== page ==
Recently on CBC Radio, I heard one of their economic panel members commenting on the BC HST situation. I fully agree with her opinion that submitting such a complex economic matter to the public for a binding decision was irresponsible. It should never have been done, especially when the vote was based on such an emotionally charged matter which was poorly introduced in the first place.
What our new premier has done is gambled away our future economic viability (especially internationally) in at least two critical ways:
1) According to many reliable economic researchers, raising the minimum wage obviously increases costs, and the unemployment rate, especially among young people and unskilled adults. These are measurable facts.
2) Our former phone-in host has further demonstrated her inability to make the hard economic decision to keep the HST which has been implemented at great cost, which will cost an almost equal amount to re-implement the PST, and which would have provided the province with substantial on-going competitive benefits.
We are now clearly identified as a poor jurisdiction in which to do business, fully lacking in an understanding of the needs of employers – large and small, and the economic viability of the irrational decisions this current unprincipled government makes. The increasing uncertainty and bungling are devastating to business. We are now firmly established on the road to being an NDP-style have-not province.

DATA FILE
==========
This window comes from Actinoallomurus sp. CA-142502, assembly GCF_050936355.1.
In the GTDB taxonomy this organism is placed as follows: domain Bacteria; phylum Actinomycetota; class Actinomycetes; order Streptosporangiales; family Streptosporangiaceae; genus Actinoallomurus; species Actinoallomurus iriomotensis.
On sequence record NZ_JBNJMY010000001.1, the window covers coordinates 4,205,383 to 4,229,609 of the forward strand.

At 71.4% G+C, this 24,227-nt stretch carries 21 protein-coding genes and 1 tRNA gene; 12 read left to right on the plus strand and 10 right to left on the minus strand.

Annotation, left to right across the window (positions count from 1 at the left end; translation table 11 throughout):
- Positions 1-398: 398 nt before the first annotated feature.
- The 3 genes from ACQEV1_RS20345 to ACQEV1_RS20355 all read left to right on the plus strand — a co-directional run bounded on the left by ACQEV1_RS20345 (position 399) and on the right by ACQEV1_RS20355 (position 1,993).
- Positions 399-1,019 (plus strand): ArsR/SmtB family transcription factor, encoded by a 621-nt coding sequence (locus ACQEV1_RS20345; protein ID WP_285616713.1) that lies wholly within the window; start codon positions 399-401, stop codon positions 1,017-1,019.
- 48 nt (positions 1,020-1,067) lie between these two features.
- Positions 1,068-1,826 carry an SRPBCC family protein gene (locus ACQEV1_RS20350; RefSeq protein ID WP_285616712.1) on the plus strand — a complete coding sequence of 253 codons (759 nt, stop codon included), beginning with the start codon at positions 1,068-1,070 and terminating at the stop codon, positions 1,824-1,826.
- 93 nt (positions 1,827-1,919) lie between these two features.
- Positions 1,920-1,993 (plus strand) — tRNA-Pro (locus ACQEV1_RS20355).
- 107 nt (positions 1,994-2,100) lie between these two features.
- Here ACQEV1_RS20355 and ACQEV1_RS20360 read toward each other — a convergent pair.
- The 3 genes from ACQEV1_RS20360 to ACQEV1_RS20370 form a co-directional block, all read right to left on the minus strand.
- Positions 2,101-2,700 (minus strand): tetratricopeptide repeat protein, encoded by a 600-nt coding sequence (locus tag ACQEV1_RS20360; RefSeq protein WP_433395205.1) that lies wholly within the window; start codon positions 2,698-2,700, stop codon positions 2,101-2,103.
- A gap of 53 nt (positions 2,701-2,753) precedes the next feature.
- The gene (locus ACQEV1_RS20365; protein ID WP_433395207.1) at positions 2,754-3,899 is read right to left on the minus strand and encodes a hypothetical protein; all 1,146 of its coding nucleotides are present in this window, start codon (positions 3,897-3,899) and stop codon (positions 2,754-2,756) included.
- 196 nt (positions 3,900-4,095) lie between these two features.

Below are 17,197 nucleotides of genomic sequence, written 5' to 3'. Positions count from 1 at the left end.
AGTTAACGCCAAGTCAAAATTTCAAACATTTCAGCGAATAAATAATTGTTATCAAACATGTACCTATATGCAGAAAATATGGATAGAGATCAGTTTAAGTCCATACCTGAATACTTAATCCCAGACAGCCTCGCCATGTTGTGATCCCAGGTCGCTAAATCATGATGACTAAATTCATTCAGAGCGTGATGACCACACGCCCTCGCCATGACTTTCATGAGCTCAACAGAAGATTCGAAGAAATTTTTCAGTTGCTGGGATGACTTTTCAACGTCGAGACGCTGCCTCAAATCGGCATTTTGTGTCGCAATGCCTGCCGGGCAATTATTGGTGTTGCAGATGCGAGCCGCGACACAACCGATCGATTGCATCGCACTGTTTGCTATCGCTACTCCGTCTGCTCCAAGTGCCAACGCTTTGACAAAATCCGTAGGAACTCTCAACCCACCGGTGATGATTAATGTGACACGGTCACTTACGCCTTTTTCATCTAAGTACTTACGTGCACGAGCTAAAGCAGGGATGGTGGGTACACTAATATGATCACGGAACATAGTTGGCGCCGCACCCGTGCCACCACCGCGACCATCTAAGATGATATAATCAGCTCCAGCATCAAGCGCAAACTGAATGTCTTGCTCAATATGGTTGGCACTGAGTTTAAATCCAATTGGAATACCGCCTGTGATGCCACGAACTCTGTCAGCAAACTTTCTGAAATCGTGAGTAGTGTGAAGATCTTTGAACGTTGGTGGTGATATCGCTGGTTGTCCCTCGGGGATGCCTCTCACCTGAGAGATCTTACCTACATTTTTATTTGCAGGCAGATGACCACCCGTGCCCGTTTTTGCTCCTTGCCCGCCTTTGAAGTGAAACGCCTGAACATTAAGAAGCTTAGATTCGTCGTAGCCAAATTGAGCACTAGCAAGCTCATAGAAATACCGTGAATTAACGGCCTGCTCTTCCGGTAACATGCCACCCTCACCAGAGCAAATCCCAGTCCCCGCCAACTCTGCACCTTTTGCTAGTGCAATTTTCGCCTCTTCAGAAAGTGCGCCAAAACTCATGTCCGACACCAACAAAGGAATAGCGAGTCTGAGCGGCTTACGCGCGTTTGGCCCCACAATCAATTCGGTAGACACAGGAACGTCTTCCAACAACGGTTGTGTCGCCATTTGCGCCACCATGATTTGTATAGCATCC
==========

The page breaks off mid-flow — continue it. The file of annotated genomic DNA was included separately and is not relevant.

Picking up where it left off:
What is suggested is the following:
A. The premier must resign, or wake up from her dream-world, immediately;
B. The members of cabinet who contested the premiership must similarly also resign or wake up, for having supported increasing the minimum wage, and for supporting the public vote on the HST;
C. A new or reconstituted premier should be chosen who will take immediate steps to reverse the minimum wage increases (yes, plural as that is what is planned);
D. The refreshed government should immediately initiate an investigation into the claims that the Zalm, our former discredited premier, and his venomous cohorts made in opposing the HST. If he and his socialist supporters can be shown to have seriously misrepresented the damage resulting from the HST, then the commitment to cancelling the HST should be reversed with adequate disclosure of the valid reasons. If this is legally impossible, then the PST should be increased by an amount that will cover the costs of this fiasco, amortized over no more than 10 years.
It appears that many voters voted against the HST emotionally rather than rationally, and are now sorry they did. If a better, more clear case can be made for keeping it, there would seem to be more voters who would support the move than reject it.